Happy Thanksgiving

It seems I have let a large chunk of time pass since my last post.  I didn’t mean to stay silent for so long, I just got caught up in life.  Though I have neglected my blog for a few months, I have decided that a perfect way to get back into the swing of writing would be to write about my experiences with Thanksgiving, the American holiday of feasting and reflection on the things in our lives that we are thankful for.  There is much for me to be thankful for this year I am happy to say.  One of the things I am very thankful for is the joy of the holiday itself.  There was a time when I felt indifferent about Thanksgiving.  A period of time in my life that I just didn’t care about the holiday at all.  That may sound odd until I explain why.

When I was young, as far back as I can remember, I used to love Thanksgiving.  I don’t remember anything from before my parents got divorced, but I do remember Thanksgivings after that time where my father would take my sister and I to his Aunt Eve’s house for Thanksgiving.  The entire family would meet up at Aunt Eve’s house, and I loved going there. I would get to see cousins, second cousins, grandparents, and family members that I didn’t get to see on a regular basis.  There was always a huge amount of food to eat, and plenty of family bonding.  I look back on those days with many fond memories.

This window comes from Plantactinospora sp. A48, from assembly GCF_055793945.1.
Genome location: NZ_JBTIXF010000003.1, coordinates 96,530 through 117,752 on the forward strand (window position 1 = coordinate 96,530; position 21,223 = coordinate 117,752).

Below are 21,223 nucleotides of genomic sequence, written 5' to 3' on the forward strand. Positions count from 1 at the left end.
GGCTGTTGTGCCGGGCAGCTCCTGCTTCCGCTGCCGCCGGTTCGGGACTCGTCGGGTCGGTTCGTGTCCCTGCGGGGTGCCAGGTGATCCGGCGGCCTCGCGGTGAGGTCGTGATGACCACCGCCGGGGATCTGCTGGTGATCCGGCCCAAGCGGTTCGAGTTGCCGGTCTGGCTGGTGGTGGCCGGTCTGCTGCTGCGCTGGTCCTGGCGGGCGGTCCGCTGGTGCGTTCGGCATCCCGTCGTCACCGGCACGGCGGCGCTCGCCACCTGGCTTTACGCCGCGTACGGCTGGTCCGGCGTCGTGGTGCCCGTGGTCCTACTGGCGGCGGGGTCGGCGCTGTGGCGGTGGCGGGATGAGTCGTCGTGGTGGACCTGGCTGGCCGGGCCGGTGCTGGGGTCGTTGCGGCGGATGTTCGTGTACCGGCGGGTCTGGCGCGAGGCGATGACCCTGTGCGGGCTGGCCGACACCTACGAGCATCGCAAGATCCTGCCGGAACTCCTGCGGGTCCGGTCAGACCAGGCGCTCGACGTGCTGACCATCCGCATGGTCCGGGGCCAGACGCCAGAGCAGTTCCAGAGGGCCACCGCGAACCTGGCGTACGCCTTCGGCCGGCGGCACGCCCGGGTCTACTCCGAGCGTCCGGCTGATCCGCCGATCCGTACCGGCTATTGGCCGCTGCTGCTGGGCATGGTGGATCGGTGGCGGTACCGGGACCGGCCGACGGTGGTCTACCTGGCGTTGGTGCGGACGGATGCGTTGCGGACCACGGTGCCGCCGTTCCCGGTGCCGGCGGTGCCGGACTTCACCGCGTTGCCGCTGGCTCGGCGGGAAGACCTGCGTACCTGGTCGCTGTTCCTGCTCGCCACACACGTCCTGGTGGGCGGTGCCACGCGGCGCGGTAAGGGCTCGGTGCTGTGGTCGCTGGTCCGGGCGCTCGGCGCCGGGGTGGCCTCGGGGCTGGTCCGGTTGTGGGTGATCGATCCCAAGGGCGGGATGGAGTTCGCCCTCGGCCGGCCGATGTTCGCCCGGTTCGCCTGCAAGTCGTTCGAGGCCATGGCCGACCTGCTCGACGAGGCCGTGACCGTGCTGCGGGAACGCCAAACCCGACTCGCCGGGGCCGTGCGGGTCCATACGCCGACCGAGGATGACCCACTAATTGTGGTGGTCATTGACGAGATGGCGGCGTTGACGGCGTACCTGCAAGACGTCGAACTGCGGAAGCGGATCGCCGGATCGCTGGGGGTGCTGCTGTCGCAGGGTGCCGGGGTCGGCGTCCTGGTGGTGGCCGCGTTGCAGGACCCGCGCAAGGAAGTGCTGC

As time passed and everyone got older,  Aunt Eve stopped having big family gatherings at her home on Thanksgiving.  That is when the tradition of Thanksgiving began to unravel, and I began to lose the joy that Thanksgiving used to bring me.  For a couple of years, my grandmother started making Thanksgiving dinner for our more immediate family until she felt that it was too much for her to handle at her age.  After that, my father would take my sister and I out to a restaurant for our Thanksgiving meal.  That only lasted a couple of Thanksgivings until the day I finally gave up the idea of ever having a traditional family Thanksgiving again.  Although I don’t remember the exact year it happened, I will always remember the day my father told me and my sister that we would be on our own for Thanksgiving.  My father had made plans to spend Thanksgiving with the woman he had been dating that would eventually become my stepmother forcing my sister and I to seek out other options for our holiday.

I spent a Thanksgiving or two after that having dinner at the homes of some of my friends.  I am grateful to my friends for allowing me to join their Thanksgiving celebrations, yet I couldn’t help but feel like an outsider the whole time.  My mind just couldn’t accept that this would be how my Thanksgivings were spent, and I longed for the holidays of my youth at Aunt Eve’s house.